The second conference of the International Consortium for Law and Religion Studies will take place next month in Santiago, Chile. The theme is “Religion and the Constitution.” Panels include “The status of religious, ethnic and cultural minorities,” “Religion and the Constitution in China,” “Freedom of religion, freedom of conscience, and freedom of expression,” among others. A first-class roster of scholars from around the world. The conference program and contact info are here. Should be great! — MLM
From Ashgate, what looks to be a very useful overview of hot-button issues in law and religion around the world, Law and Religion in the 21st Century: Relations between States and Religious Communities (Silvio Ferrari & Rinaldo Cristofori eds. 2010). Great lineup of authors! The table of contents is below. — MLM
This is a superb looking and very recent book by Thomas Albert Howard, God and the Atlantic: America, Europe, and the Religious Divide (OUP 2011). It should be of great interest to comparativists. Below is a description. — MOD
Since the eighteenth-century Enlightenment, the United States and Western Europe’s paths to modernity have diverged sharply with respect to religion. In short, Americans have maintained much friendlier ties with traditional forms of religion than their European counterparts. What explains this transatlantic religious divide?
Accessing the topic though nineteenth and early twentieth-century European commentary on the United States, Thomas Albert Howard argues that an ‘Atlantic gap’ in religious matters has deep and complex historical roots, and enduringly informs some strands of European disapprobation of the United States. While exploring in the first chapters ‘Old World’ disquiet toward the young republic’s religious dynamics, the book turns in the final chapters and focuses on more constructive European assessments of the United States. Acknowledging the importance of Alexis de Tocqueville for the topic, Howard argues that a widespread overreliance on Tocqueville as interpreter of America has had a tendency to overshadow other noteworthy European voices. Two underappreciated figures here receive due attention: the Protestant Swiss-German church historian, Philip Schaff, and the French Catholic philosopher, Jacques Maritain.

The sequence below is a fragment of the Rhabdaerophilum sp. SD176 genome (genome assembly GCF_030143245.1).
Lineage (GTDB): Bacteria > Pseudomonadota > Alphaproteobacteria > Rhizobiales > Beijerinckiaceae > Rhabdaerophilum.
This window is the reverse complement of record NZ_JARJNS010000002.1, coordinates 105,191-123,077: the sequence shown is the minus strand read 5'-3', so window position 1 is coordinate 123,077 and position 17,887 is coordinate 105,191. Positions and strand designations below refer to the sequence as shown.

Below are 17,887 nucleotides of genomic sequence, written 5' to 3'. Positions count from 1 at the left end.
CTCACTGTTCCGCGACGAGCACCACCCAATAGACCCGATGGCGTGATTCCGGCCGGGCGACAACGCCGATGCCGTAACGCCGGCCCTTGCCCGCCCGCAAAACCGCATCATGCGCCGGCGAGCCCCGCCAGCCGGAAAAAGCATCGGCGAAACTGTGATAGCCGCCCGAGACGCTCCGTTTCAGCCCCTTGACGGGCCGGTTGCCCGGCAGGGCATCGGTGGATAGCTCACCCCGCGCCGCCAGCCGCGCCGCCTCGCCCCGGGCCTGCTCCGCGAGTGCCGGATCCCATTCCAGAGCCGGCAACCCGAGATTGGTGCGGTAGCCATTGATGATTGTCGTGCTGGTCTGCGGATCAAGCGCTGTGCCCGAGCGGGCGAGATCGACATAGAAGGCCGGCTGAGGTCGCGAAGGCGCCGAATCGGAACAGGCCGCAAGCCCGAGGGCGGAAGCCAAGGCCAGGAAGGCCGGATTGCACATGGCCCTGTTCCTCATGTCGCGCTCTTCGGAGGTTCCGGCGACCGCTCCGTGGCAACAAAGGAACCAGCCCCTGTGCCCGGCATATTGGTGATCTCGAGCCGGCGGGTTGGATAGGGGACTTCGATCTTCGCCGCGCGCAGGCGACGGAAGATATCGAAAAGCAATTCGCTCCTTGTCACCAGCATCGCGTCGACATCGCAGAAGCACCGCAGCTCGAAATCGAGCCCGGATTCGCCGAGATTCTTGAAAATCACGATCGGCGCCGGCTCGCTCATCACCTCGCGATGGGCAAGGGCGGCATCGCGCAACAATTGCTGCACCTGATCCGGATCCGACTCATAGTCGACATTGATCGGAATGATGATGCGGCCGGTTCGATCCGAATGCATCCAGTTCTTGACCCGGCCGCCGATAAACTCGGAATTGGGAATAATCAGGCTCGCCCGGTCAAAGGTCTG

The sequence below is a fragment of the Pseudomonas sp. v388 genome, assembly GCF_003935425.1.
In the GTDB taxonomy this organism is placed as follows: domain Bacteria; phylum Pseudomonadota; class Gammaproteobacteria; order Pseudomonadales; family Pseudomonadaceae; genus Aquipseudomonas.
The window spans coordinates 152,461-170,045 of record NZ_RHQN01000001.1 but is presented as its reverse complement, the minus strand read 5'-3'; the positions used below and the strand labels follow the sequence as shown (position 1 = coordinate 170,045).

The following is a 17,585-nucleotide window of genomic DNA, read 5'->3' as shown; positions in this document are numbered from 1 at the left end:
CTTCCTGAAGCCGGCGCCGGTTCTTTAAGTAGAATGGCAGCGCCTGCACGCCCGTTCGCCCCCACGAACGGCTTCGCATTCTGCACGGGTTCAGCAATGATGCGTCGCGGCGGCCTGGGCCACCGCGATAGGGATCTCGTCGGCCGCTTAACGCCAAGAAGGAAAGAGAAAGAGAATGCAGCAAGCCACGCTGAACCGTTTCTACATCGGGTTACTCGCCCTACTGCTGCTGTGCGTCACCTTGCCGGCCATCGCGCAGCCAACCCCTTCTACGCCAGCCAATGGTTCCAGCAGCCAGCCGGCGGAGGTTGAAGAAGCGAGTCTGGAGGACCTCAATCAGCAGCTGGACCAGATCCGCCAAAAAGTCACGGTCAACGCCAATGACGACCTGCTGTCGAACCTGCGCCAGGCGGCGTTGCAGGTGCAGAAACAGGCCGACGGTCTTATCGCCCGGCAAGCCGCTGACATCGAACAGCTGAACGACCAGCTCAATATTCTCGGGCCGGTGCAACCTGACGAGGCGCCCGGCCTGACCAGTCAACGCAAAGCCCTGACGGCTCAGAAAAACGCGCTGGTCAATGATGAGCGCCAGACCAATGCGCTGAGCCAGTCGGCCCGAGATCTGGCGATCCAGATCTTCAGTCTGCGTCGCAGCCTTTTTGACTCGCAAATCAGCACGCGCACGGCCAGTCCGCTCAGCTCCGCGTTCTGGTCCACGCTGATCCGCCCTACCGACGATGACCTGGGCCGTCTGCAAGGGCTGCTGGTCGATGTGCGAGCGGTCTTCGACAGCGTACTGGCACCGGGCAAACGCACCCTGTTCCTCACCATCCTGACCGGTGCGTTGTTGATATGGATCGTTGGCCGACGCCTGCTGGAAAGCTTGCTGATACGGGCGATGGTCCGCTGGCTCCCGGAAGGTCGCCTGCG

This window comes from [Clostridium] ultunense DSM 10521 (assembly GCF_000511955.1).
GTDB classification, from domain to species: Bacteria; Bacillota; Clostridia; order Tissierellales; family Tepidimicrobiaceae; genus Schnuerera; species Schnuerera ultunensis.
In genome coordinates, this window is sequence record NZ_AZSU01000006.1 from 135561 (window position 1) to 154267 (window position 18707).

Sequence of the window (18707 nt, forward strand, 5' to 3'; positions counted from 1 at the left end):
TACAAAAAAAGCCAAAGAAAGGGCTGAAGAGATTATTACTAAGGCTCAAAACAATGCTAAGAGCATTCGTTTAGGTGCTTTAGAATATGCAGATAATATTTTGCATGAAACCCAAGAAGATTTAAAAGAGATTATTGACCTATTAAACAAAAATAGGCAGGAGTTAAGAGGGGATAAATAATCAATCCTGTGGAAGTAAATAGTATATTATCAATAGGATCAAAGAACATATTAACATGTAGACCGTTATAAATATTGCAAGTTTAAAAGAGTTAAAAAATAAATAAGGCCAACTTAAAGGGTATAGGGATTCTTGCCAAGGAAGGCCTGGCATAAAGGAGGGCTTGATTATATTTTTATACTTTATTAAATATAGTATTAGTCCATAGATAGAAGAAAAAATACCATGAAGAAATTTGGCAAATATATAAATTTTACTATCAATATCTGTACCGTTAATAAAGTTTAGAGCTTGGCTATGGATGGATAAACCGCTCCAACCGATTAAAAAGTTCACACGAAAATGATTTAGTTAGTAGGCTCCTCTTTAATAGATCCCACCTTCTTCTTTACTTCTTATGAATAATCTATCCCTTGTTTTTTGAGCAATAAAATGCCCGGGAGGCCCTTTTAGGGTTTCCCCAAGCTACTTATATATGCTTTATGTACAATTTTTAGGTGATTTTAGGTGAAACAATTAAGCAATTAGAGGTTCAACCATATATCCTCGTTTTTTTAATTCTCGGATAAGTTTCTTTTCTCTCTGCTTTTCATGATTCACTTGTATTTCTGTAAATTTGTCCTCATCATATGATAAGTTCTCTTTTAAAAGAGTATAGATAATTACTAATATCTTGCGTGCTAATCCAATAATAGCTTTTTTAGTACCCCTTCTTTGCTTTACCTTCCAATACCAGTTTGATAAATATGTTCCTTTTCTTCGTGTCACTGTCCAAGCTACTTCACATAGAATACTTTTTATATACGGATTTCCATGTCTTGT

This article from Il Corriere Della Sera reports on a speech that the Pope gave to a number of young (under 40…that’s young, right?) university professors at El Escorial Monastery near Madrid. In the speech, the Pope spoke against an educational ethic of “utility and pragmatism,” saying also (and…perhaps echoing Cardinal Newman) that “the true idea of a university preserves us from a reductive and distorted vision of humanity.” Education is not, he continued, “an arid communication of subtance, but instead the formation of young people which you [the professors] must undertake and research [“comprendere e ricercare”].” — MOD (x-posted MOJ)